Americans continue to show solid support for NASA's plans to explore, discover and understand our universe by returning the space shuttle to flight, completing the International Space Station, and sending robot probes and humans to the Moon, Mars and beyond. That's at least one conclusion of a new Gallup survey on public attitudes about our nation's space program that was coordinated by the Space Foundation and sponsored by the Coalition for Space Exploration.
More than three-fourths (77%) of the American public say they support a new plan for space exploration that would include a stepping-stone approach to return the space shuttle to flight, complete assembly of the International Space Station, build a replacement for the shuttle, go back to the Moon and then on to Mars and beyond.
With funding for such a program expected not to exceed 1 percent of the federal budget, 51% of adults surveyed say they support the program and 26% strongly support it. Of note is that a majority of both Republicans (84%) and Democrats (77%) support such an exploration plan.
The results to this particular question are higher than measured by Gallup in 2004 when the same question was asked. In 2004, 68% of Americans supported or strongly supported the exploration plan.
"We're very happy that public support for our nation's space program continues to grow, especially as we return to flight with the Space Shuttle Discovery. To begin a new era of space exploration," said Jeff Carr, chairman of the Coalition's public affairs team.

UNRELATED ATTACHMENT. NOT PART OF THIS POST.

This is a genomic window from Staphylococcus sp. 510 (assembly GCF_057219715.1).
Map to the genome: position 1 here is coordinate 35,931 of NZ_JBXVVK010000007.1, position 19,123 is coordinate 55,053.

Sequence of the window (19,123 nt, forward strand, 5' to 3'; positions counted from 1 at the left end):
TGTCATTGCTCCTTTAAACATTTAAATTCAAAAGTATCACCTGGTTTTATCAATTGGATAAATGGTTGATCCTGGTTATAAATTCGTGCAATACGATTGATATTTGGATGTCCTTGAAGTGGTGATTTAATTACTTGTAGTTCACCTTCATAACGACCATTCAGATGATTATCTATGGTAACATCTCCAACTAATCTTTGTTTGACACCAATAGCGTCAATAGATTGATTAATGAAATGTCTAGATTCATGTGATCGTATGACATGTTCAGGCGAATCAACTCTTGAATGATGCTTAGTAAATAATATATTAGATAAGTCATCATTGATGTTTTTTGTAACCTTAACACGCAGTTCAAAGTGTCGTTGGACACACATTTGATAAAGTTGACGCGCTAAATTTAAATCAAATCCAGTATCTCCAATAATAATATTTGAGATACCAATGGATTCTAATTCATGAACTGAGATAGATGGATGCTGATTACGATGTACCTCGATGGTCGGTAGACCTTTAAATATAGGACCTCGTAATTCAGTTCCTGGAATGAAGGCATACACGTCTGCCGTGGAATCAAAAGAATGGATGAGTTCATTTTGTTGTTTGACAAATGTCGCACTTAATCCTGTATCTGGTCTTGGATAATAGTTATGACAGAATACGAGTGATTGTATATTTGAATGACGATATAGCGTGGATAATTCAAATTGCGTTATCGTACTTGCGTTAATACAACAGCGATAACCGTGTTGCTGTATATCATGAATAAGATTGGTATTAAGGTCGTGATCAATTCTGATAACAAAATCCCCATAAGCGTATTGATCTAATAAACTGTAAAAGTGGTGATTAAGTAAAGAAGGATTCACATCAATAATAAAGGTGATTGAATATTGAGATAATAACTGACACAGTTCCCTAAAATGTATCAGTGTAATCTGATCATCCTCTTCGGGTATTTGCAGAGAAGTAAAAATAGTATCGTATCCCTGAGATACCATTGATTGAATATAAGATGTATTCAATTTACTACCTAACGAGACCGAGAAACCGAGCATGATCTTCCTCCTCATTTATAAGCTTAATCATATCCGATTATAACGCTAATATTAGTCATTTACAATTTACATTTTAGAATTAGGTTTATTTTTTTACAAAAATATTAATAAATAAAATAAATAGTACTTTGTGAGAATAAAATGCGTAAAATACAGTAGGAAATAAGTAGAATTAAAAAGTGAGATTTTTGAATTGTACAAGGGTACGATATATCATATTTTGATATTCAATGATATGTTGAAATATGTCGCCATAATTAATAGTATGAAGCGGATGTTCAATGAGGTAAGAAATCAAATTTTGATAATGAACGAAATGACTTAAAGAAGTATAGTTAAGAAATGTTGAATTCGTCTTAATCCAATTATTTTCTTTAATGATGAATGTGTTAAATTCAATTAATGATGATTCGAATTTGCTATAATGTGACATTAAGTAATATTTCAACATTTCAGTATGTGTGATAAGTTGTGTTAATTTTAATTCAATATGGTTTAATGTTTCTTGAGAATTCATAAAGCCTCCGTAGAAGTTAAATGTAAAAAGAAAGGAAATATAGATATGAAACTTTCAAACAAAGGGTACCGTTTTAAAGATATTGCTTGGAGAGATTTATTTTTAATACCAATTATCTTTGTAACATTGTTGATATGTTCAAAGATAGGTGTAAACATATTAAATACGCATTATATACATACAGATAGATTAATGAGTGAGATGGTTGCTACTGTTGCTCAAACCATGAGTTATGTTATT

When it comes to NASA's budget, almost three-fourths (73%) of American adults surveyed think NASA's budget should remain at its present level (36%) or be increased (37%).
NASA's current share of the total federal budget is .7%, or about $58 per year for the average citizen. During the height of Project Apollo, NASA's share of the budget was about 4 percent.
Among the Gallup survey's other findings:
The complete Gallup survey report and supporting data will be posted on the Coalition for Space Exploration Web site.
- Seven in ten adults (71%) say they are somewhat interested (49%) or very interested (22%) in America's space program.
- Of nine possible answers, most (26%) said the most popular reason why America continues to explore space is because it is human nature to do so. Almost one-fourth (24%) said it is to conduct science experiments.
- Eight in ten adults (80%) say they somewhat agree (48%) or strongly agree (32%) that America's space program helps give America the scientific and technological edge it needs to compete with other nations in the international marketplace.
- More than three-fourths (76%) of adults somewhat agree (48%) or strongly agree (28%) that America's space program benefits the nation's economy by inspiring students to pursue careers in technical fields.